People often eat food to feel better, but researchers have found that eating chocolate or drinking water can blunt pain, reducing a rat's response to a hot stimulus. This natural form of pain relief may help animals in the wild avoid distraction while eating scarce food, but in modern humans with readily available food, the effect may contribute to overeating and obesity.
October 5, 2009
University of Chicago receives $42 million in stimulus funds for biological and medical research
Researchers at the University of Chicago have been awarded more than $42 million in research funding from the National Institutes of Health, part of a $5 billion boost for medical research from the federal economic stimulus package.
September 30, 2009
Social isolation worsens cancer
Using mice as a model to study human breast cancer, researchers have demonstrated that a negative social environment (in this case, isolation) causes increased tumor growth. The work shows--for the first time--that social isolation is associated with altered gene expression in mouse mammary glands, and that these changes are accompanied by larger tumors.
September 30, 2009
Protein research wins NIH award
A University of Chicago researcher is among the first to win a new award from the National Institutes of Health aimed at supporting research that “has the potential to transform the way we think about and conduct science,” according to NIH Director Francis Collins, PhD, MD.
September 25, 2009
Molecular genetics specialist Malcolm Casadaban, PhD, 1949-2009
A pioneering researcher who developed what are now common techniques to study the effects of specific genes in many disease-causing organisms, Malcolm Casadaban, PhD, associate professor in the Departments of Molecular Genetics and Cell Biology and of Microbiology at the University of Chicago, died at the University’s Bernard Mitchell Hospital on Sunday, September 13. He was 60 years old.
September 19, 2009
Rare infection may have caused death of Chicago scientist
A University of Chicago researcher died Sun., Sept. 13, at the Medical Center's Bernard Mitchell Hospital from an infection which may be attributable to a weakened laboratory strain of Yersinia pestis, the bacteria that causes the plague.
September 1, 2009
Off-label use: Oft not evidence based
In a recent national survey, a substantial minority of physicians erroneously believed that certain off-label uses of prescription drugs were approved by the Food and Drug Administration.
August 19, 2009
Kidney specialist Adrian Katz, MD, 1932-2009
An internationally recognized authority on how the kidney regulates salt and water, especially the role of sodium pumps in kidney function, and the diagnosis and treatment of kidney disease, Adrian Katz, MD, professor emeritus of medicine and former section chief of nephrology at the University of Chicago, died in his Hyde Park home from complications of heart failure on August 17. He was 77 years old.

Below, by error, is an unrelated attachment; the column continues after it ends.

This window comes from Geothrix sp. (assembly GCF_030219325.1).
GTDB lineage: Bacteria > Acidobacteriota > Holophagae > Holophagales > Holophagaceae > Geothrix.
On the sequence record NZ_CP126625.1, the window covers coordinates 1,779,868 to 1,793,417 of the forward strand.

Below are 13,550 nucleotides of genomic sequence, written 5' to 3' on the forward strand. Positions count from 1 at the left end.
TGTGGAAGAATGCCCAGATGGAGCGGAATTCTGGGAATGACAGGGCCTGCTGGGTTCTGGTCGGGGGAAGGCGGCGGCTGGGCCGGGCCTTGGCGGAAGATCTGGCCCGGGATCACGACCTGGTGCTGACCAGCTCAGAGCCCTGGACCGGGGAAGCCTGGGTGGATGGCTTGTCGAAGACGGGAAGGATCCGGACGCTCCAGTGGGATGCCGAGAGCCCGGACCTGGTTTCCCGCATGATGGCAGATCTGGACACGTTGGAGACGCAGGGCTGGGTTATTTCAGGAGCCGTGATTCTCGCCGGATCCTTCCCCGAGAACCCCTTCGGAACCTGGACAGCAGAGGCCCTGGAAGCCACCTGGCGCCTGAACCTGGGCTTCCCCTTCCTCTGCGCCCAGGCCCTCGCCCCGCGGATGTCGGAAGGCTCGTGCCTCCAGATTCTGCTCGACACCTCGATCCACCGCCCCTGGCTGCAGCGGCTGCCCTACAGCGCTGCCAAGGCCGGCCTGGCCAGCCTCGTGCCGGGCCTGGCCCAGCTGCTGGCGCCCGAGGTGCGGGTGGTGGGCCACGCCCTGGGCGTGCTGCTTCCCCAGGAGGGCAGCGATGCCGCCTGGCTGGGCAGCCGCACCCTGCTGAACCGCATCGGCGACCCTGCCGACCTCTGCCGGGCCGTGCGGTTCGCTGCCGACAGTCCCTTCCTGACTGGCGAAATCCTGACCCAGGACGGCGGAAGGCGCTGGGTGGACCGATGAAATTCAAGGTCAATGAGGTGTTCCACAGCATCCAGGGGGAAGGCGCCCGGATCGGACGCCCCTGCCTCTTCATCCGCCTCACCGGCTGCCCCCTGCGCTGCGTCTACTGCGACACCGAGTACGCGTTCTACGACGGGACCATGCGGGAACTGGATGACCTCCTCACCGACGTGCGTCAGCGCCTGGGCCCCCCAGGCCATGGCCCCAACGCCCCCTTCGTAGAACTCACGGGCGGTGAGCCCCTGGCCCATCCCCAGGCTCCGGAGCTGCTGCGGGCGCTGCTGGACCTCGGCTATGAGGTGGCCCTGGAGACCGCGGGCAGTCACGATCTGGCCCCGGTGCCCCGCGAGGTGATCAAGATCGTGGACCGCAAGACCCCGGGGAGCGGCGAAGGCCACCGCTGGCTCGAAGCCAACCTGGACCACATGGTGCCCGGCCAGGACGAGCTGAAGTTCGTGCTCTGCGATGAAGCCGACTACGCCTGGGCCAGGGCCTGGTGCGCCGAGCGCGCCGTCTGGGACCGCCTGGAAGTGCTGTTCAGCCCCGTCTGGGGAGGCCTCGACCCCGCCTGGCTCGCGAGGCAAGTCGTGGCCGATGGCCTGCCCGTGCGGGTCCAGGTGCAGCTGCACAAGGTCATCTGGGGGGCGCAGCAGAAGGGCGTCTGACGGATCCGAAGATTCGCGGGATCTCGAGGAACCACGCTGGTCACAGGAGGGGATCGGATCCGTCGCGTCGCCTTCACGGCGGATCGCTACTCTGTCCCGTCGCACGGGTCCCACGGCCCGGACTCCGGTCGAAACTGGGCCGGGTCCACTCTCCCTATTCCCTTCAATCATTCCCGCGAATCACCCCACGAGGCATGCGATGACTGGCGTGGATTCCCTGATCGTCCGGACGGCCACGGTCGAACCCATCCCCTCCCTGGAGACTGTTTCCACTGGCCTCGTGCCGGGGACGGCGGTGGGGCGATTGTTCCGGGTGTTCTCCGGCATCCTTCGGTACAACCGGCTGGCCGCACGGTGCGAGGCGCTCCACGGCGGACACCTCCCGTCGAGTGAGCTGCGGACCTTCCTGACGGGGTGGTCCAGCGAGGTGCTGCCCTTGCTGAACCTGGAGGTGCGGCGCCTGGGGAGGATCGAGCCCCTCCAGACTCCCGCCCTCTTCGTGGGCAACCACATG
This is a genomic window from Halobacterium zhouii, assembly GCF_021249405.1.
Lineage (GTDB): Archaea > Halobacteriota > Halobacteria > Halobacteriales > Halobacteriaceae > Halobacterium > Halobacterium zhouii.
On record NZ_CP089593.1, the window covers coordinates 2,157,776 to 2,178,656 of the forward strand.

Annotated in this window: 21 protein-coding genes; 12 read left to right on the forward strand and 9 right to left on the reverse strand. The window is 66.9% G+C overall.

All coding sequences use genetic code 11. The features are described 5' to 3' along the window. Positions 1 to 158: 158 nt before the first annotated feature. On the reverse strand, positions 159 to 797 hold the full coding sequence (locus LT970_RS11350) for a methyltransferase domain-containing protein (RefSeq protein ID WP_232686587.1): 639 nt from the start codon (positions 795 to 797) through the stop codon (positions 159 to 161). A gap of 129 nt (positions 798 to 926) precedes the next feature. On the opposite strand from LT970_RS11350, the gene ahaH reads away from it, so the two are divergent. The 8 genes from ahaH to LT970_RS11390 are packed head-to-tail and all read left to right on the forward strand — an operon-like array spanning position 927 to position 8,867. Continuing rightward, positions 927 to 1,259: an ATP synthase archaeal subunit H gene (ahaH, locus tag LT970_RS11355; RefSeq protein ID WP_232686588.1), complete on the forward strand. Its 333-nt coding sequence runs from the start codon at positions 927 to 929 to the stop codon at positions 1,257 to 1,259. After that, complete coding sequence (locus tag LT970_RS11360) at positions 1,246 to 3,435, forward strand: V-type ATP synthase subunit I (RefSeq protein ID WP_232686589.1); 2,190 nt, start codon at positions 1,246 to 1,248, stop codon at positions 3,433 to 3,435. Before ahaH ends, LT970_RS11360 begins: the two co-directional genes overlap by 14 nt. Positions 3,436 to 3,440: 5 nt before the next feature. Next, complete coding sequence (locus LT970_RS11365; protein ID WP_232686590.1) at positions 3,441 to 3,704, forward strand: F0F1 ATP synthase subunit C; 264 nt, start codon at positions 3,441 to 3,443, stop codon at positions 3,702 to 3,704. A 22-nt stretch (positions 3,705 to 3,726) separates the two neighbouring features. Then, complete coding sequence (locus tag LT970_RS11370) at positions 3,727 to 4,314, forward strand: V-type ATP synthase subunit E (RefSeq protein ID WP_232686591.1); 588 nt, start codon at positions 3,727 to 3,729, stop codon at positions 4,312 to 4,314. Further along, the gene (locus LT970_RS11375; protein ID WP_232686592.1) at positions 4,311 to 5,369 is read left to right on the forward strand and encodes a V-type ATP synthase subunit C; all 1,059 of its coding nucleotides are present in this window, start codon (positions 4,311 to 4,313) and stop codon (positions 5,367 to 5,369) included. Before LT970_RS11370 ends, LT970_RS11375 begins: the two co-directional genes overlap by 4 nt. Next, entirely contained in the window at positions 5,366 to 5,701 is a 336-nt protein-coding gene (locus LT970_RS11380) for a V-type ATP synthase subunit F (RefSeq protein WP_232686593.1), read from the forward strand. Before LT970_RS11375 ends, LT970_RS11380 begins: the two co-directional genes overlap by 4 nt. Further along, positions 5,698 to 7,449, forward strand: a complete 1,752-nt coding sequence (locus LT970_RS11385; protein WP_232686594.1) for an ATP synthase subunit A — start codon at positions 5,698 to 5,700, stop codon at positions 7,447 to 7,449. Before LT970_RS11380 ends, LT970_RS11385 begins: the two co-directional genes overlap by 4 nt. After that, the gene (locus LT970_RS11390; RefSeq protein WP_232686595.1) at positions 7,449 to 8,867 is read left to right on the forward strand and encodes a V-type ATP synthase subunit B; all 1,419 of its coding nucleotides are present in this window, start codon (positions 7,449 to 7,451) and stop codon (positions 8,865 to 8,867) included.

August 18, 2009
University of Chicago Medical Center: Nation's leader in gluten-free foodservice
The University of Chicago Medical Center today announced its kitchens are now accredited gluten-free by the Gluten-Free Food Service Accreditation Program, achieving the nation's highest standards for gluten-free foodservice.
August 14, 2009
Madara to step down as CEO of University of Chicago Medical Center
James L. Madara, MD, will step down from his position as chief executive officer of the Medical Center and Dean of the Biological Sciences Division and the Pritzker School of Medicine at the University of Chicago on October 1.
August 9, 2009
Unlikely genetic suspect implicated in common brain defect
A genetic search that wound its way from patients to mouse models and back to patients has uncovered an unlikely gene critically involved in a common birth defect which causes mental retardation, motor delays and sometimes autism, providing a new mechanism and potentially improving treatment for the disorder.
August 5, 2009
New director for Institute for Biophysical Dynamics
Tobin R. Sosnick has been appointed Director of The University of Chicago's Biological Sciences Division and Physical Sciences Division Institute for Biophysical Dynamics, an interdisciplinary research center that works at the interface between biology and the physical sciences.
July 30, 2009
Janet Rowley receives Presidential Medal of Freedom for cancer chromosome studies
Janet Davison Rowley, MD, a pioneer in demonstrating that cancer is a genetic disease, will receive the 2009 Presidential Medal of Freedom the White House announced Thursday. President Barack Obama will award the Medals of Freedom, the nation’s highest civilian honor, to Rowley and 15 others at a ceremony Wednesday, August 12.
July 16, 2009
Preemies born in poverty four times less likely ready for school
Advances in neonatal care enable two-thirds of premature babies born with respiratory problems to be ready for school at an appropriate age, but those living in poverty are far less likely to be ready on time than their better-off peers, researchers from the University of Chicago Medical Center report in the July issue of the journal Pediatrics.
July 16, 2009
National survey again names University of Chicago Medical Center as one of the best U.S. hospitals
In its annual survey, U.S.News & World Report selected the University of Chicago Medical Center as one of the best hospitals in the United States. In the 2009 "Best Hospitals" issue (on newsstands July 21), the magazine ranked 11 Medical Center specialties among the top such programs in the country, up from 10 last year.
July 8, 2009
University of Chicago launches neighborhood mapping project
University of Chicago researchers and local residents have fanned out into six South Side neighborhoods to begin gathering information for the first detailed maps of all of the area’s resources, businesses, public agencies, churches, social service organizations and health-related facilities.